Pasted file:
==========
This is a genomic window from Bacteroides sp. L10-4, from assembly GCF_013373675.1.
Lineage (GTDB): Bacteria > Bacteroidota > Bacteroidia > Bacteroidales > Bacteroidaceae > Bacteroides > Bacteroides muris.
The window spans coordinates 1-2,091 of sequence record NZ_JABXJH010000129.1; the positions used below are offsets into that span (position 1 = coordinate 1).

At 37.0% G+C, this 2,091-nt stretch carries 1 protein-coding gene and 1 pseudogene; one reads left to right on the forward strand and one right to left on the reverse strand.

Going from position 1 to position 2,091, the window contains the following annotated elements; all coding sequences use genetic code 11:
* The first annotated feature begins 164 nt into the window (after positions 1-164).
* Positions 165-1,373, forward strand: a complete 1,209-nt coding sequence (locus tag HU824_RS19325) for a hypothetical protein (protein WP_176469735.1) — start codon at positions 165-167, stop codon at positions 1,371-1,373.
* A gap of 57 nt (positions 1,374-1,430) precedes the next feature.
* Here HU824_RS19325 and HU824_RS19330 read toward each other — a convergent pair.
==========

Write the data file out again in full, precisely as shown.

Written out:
This is a genomic window from Bacteroides sp. L10-4, from assembly GCF_013373675.1.
Lineage (GTDB): Bacteria > Bacteroidota > Bacteroidia > Bacteroidales > Bacteroidaceae > Bacteroides > Bacteroides muris.
The window spans coordinates 1-2,091 of sequence record NZ_JABXJH010000129.1; the positions used below are offsets into that span (position 1 = coordinate 1).

At 37.0% G+C, this 2,091-nt stretch carries 1 protein-coding gene and 1 pseudogene; one reads left to right on the forward strand and one right to left on the reverse strand.

Going from position 1 to position 2,091, the window contains the following annotated elements; all coding sequences use genetic code 11:
* The first annotated feature begins 164 nt into the window (after positions 1-164).
* Positions 165-1,373, forward strand: a complete 1,209-nt coding sequence (locus tag HU824_RS19325) for a hypothetical protein (protein WP_176469735.1) — start codon at positions 165-167, stop codon at positions 1,371-1,373.
* A gap of 57 nt (positions 1,374-1,430) precedes the next feature.
* Here HU824_RS19325 and HU824_RS19330 read toward each other — a convergent pair.